Advocates of Proposition 1 will argue that it isn’t a tax, it is merely a fee. The last time I checked, government charging individuals, churches and schools more money for a service they must have, i.e., water, is a tax. This “Rain Tax,” masquerading as a fee, will be levied on our churches and local schools. The Houston Independent School District board recently stated that the new tax could cost HISD $2.5 million to $3.5 million a year. HISD President Greg Meyers indicated that the “Rain Tax” could result in teachers being let go.
What is the ultimate cost? No one really knows. The open ended, vague Proposition 1 states it will actually charge a minimum of $125 million dollars in new drainage fees annually. The key word is “minimum.” In essence, Mayor Parker is asking taxpayers to give her a blank check, with no maximum rate. Proposition 1 also includes a provision that would make it difficult to remove, lasting two successive 20-year periods unless a super-majority (2/3rds) vote of City Council votes to cancel it.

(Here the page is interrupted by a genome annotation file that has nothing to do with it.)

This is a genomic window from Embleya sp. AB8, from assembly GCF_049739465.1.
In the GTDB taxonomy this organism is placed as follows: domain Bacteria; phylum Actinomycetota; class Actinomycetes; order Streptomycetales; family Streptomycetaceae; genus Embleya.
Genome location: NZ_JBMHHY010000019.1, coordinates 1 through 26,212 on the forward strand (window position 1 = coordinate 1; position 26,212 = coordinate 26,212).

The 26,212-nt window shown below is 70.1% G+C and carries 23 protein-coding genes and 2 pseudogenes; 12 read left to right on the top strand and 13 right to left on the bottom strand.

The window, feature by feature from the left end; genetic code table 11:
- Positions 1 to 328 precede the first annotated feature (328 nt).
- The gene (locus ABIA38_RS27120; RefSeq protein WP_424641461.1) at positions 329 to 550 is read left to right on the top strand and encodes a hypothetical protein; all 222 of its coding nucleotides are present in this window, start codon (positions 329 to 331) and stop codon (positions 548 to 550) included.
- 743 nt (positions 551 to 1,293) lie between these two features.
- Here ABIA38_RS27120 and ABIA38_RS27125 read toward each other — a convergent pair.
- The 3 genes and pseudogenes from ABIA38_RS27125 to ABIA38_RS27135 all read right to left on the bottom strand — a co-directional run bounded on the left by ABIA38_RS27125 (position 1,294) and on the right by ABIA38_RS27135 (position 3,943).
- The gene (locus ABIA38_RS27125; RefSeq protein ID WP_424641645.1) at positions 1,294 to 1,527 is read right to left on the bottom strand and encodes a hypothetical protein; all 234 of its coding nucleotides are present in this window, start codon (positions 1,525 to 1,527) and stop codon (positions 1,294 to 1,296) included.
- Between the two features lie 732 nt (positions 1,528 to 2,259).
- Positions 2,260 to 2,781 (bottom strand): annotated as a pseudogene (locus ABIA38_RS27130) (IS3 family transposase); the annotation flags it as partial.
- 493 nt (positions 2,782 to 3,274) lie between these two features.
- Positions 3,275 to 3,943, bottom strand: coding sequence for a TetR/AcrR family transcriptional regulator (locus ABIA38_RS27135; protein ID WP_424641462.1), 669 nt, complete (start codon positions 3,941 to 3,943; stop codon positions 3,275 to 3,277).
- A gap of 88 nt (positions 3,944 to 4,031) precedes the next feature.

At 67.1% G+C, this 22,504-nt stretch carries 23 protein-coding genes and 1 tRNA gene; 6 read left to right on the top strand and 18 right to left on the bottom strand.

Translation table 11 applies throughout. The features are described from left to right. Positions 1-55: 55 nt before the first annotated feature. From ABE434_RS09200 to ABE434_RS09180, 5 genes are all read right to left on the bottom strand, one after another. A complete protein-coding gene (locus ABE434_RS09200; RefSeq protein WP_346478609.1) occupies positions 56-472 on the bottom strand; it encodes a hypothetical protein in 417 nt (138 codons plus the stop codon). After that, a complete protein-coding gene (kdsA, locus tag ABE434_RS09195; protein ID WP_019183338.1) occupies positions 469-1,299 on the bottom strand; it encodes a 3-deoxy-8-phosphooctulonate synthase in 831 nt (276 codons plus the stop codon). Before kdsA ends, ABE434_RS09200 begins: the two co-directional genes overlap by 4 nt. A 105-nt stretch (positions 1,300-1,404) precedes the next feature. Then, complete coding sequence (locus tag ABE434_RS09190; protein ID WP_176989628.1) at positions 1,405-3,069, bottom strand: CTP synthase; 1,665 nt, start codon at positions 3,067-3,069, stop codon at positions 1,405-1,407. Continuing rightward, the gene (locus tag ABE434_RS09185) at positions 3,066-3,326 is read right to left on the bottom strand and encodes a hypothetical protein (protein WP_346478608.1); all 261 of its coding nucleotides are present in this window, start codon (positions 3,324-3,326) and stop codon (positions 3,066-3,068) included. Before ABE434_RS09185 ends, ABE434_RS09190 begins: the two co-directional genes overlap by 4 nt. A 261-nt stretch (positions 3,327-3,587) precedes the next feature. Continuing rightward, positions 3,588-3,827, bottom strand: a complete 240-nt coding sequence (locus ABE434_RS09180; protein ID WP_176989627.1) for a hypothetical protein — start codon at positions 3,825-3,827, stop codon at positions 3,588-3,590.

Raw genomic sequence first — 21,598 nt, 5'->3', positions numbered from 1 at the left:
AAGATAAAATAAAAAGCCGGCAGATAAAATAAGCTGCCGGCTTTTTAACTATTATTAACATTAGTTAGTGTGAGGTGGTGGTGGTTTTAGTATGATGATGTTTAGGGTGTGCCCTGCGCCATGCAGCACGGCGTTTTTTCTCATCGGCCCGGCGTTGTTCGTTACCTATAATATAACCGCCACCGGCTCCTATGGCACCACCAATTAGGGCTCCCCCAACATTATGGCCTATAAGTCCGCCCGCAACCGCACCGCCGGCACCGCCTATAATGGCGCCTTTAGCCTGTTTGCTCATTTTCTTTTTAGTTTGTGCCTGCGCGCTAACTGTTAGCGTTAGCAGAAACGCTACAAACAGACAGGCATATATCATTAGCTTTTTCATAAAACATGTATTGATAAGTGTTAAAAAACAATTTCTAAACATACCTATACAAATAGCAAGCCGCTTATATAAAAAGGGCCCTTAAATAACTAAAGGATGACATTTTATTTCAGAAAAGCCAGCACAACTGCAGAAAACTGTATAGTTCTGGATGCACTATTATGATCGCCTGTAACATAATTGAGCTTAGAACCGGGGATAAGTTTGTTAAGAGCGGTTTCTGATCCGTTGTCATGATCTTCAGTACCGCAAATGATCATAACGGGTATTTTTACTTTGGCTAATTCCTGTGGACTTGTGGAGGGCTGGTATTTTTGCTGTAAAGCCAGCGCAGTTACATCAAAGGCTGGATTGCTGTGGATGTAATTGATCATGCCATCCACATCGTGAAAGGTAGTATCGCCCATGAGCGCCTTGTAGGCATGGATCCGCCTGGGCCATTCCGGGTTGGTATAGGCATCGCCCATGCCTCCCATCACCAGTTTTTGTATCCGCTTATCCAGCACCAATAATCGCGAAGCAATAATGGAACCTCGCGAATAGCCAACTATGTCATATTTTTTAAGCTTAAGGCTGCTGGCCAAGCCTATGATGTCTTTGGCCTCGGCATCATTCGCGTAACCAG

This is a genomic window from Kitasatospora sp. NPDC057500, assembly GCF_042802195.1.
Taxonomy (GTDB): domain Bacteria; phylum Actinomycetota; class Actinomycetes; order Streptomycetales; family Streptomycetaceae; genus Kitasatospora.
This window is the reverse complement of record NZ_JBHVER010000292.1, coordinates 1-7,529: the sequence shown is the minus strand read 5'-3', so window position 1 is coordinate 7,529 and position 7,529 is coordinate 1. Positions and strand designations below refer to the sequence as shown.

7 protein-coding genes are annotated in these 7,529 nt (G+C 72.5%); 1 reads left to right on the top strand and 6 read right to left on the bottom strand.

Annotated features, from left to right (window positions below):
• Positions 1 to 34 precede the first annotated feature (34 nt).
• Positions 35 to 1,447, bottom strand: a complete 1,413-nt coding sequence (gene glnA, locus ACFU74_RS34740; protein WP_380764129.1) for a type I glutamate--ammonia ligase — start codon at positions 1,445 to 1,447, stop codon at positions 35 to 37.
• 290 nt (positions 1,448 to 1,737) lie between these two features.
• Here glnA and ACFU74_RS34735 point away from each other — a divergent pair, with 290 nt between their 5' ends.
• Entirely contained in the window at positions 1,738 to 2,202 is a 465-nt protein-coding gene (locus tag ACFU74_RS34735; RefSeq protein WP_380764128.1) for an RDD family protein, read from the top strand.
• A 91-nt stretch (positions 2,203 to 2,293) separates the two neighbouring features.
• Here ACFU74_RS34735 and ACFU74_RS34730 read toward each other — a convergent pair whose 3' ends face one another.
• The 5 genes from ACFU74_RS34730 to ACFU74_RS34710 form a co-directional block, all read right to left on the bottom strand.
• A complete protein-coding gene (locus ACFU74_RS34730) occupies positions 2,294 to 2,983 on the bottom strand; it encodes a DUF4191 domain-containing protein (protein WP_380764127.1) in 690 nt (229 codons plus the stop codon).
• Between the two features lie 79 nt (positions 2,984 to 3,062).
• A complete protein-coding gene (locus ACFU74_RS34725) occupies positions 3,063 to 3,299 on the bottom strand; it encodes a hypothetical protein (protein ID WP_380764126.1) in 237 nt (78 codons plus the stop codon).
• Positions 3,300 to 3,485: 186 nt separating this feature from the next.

You would think Mayor Parker would have learned from the missteps of former Houston Mayor Lee P. Brown who tried to pass a similar “Rain Tax” in 2003. Many of the same 40,000 Houston citizens who signed the “No Rain Tax” Petition in 2003 are part of the grass-roots army fighting to stop Proposition 1. It is clear that Mayor Parker doesn’t have her finger on the pulse of the community. The last thing we need is another tax. I encourage you to vote no on Proposition 1.